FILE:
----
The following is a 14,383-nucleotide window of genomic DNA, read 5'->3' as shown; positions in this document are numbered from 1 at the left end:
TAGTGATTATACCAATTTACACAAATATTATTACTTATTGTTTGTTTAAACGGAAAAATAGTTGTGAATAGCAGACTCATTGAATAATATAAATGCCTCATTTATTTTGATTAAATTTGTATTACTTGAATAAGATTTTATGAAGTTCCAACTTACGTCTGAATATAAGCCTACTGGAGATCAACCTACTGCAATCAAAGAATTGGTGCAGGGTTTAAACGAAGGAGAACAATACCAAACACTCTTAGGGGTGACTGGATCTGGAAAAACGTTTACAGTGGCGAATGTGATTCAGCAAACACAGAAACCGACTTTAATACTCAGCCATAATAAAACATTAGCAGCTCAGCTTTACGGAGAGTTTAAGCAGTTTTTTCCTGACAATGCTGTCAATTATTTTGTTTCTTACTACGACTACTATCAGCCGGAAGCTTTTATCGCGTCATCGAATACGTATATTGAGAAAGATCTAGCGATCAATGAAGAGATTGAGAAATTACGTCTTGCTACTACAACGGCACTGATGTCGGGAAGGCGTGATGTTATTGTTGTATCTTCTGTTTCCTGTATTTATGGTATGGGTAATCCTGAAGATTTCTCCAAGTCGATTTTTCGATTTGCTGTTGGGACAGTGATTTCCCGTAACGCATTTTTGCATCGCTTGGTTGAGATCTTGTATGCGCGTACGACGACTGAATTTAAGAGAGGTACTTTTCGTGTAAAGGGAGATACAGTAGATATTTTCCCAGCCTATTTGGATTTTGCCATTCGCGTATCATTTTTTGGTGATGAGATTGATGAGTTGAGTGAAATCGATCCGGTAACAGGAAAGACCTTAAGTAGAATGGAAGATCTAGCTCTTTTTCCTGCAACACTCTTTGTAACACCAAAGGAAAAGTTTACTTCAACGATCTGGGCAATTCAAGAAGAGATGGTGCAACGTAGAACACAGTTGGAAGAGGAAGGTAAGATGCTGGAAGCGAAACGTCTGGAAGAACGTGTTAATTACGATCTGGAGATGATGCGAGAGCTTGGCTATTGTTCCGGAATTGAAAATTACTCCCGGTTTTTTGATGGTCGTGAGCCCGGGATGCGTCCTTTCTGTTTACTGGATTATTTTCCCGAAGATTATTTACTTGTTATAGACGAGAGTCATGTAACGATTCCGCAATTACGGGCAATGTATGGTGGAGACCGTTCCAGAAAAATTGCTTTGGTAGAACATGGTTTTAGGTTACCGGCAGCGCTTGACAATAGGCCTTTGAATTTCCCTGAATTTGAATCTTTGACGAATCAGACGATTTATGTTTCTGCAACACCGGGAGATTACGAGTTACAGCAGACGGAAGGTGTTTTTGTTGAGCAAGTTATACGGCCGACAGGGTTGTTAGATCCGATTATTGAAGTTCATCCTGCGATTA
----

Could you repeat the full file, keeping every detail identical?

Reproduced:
The following is a 14,383-nucleotide window of genomic DNA, read 5'->3' as shown; positions in this document are numbered from 1 at the left end:
TAGTGATTATACCAATTTACACAAATATTATTACTTATTGTTTGTTTAAACGGAAAAATAGTTGTGAATAGCAGACTCATTGAATAATATAAATGCCTCATTTATTTTGATTAAATTTGTATTACTTGAATAAGATTTTATGAAGTTCCAACTTACGTCTGAATATAAGCCTACTGGAGATCAACCTACTGCAATCAAAGAATTGGTGCAGGGTTTAAACGAAGGAGAACAATACCAAACACTCTTAGGGGTGACTGGATCTGGAAAAACGTTTACAGTGGCGAATGTGATTCAGCAAACACAGAAACCGACTTTAATACTCAGCCATAATAAAACATTAGCAGCTCAGCTTTACGGAGAGTTTAAGCAGTTTTTTCCTGACAATGCTGTCAATTATTTTGTTTCTTACTACGACTACTATCAGCCGGAAGCTTTTATCGCGTCATCGAATACGTATATTGAGAAAGATCTAGCGATCAATGAAGAGATTGAGAAATTACGTCTTGCTACTACAACGGCACTGATGTCGGGAAGGCGTGATGTTATTGTTGTATCTTCTGTTTCCTGTATTTATGGTATGGGTAATCCTGAAGATTTCTCCAAGTCGATTTTTCGATTTGCTGTTGGGACAGTGATTTCCCGTAACGCATTTTTGCATCGCTTGGTTGAGATCTTGTATGCGCGTACGACGACTGAATTTAAGAGAGGTACTTTTCGTGTAAAGGGAGATACAGTAGATATTTTCCCAGCCTATTTGGATTTTGCCATTCGCGTATCATTTTTTGGTGATGAGATTGATGAGTTGAGTGAAATCGATCCGGTAACAGGAAAGACCTTAAGTAGAATGGAAGATCTAGCTCTTTTTCCTGCAACACTCTTTGTAACACCAAAGGAAAAGTTTACTTCAACGATCTGGGCAATTCAAGAAGAGATGGTGCAACGTAGAACACAGTTGGAAGAGGAAGGTAAGATGCTGGAAGCGAAACGTCTGGAAGAACGTGTTAATTACGATCTGGAGATGATGCGAGAGCTTGGCTATTGTTCCGGAATTGAAAATTACTCCCGGTTTTTTGATGGTCGTGAGCCCGGGATGCGTCCTTTCTGTTTACTGGATTATTTTCCCGAAGATTATTTACTTGTTATAGACGAGAGTCATGTAACGATTCCGCAATTACGGGCAATGTATGGTGGAGACCGTTCCAGAAAAATTGCTTTGGTAGAACATGGTTTTAGGTTACCGGCAGCGCTTGACAATAGGCCTTTGAATTTCCCTGAATTTGAATCTTTGACGAATCAGACGATTTATGTTTCTGCAACACCGGGAGATTACGAGTTACAGCAGACGGAAGGTGTTTTTGTTGAGCAAGTTATACGGCCGACAGGGTTGTTAGATCCGATTATTGAAGTTCATCCTGCGATTA